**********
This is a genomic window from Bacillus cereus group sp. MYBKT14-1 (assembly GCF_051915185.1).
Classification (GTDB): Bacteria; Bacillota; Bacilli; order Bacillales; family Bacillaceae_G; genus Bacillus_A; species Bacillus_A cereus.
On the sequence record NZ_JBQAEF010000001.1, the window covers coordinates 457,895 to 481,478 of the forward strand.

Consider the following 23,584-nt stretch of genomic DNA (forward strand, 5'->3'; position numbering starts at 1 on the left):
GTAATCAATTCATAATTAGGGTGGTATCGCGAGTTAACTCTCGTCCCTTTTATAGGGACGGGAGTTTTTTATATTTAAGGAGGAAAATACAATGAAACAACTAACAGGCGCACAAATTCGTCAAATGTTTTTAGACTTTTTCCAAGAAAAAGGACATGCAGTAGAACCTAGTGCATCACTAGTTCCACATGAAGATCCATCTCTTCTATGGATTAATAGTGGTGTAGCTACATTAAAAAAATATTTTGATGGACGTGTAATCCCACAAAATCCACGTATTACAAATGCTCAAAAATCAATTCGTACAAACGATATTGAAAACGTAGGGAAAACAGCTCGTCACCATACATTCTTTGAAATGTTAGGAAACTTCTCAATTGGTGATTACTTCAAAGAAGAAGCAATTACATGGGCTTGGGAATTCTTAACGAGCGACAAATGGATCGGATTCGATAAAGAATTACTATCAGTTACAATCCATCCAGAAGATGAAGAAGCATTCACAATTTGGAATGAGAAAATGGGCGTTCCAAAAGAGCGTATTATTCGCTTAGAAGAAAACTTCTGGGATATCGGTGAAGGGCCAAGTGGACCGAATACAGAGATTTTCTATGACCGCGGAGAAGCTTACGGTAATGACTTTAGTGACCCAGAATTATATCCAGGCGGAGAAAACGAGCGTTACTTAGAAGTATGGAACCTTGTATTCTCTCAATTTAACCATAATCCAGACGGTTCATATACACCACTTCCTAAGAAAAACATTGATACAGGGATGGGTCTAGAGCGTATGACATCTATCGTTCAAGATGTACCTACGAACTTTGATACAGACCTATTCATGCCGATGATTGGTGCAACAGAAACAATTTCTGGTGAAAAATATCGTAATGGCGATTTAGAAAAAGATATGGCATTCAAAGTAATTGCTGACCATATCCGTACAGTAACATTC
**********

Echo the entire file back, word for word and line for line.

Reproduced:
This is a genomic window from Bacillus cereus group sp. MYBKT14-1 (assembly GCF_051915185.1).
Classification (GTDB): Bacteria; Bacillota; Bacilli; order Bacillales; family Bacillaceae_G; genus Bacillus_A; species Bacillus_A cereus.
On the sequence record NZ_JBQAEF010000001.1, the window covers coordinates 457,895 to 481,478 of the forward strand.

Consider the following 23,584-nt stretch of genomic DNA (forward strand, 5'->3'; position numbering starts at 1 on the left):
GTAATCAATTCATAATTAGGGTGGTATCGCGAGTTAACTCTCGTCCCTTTTATAGGGACGGGAGTTTTTTATATTTAAGGAGGAAAATACAATGAAACAACTAACAGGCGCACAAATTCGTCAAATGTTTTTAGACTTTTTCCAAGAAAAAGGACATGCAGTAGAACCTAGTGCATCACTAGTTCCACATGAAGATCCATCTCTTCTATGGATTAATAGTGGTGTAGCTACATTAAAAAAATATTTTGATGGACGTGTAATCCCACAAAATCCACGTATTACAAATGCTCAAAAATCAATTCGTACAAACGATATTGAAAACGTAGGGAAAACAGCTCGTCACCATACATTCTTTGAAATGTTAGGAAACTTCTCAATTGGTGATTACTTCAAAGAAGAAGCAATTACATGGGCTTGGGAATTCTTAACGAGCGACAAATGGATCGGATTCGATAAAGAATTACTATCAGTTACAATCCATCCAGAAGATGAAGAAGCATTCACAATTTGGAATGAGAAAATGGGCGTTCCAAAAGAGCGTATTATTCGCTTAGAAGAAAACTTCTGGGATATCGGTGAAGGGCCAAGTGGACCGAATACAGAGATTTTCTATGACCGCGGAGAAGCTTACGGTAATGACTTTAGTGACCCAGAATTATATCCAGGCGGAGAAAACGAGCGTTACTTAGAAGTATGGAACCTTGTATTCTCTCAATTTAACCATAATCCAGACGGTTCATATACACCACTTCCTAAGAAAAACATTGATACAGGGATGGGTCTAGAGCGTATGACATCTATCGTTCAAGATGTACCTACGAACTTTGATACAGACCTATTCATGCCGATGATTGGTGCAACAGAAACAATTTCTGGTGAAAAATATCGTAATGGCGATTTAGAAAAAGATATGGCATTCAAAGTAATTGCTGACCATATCCGTACAGTAACATTC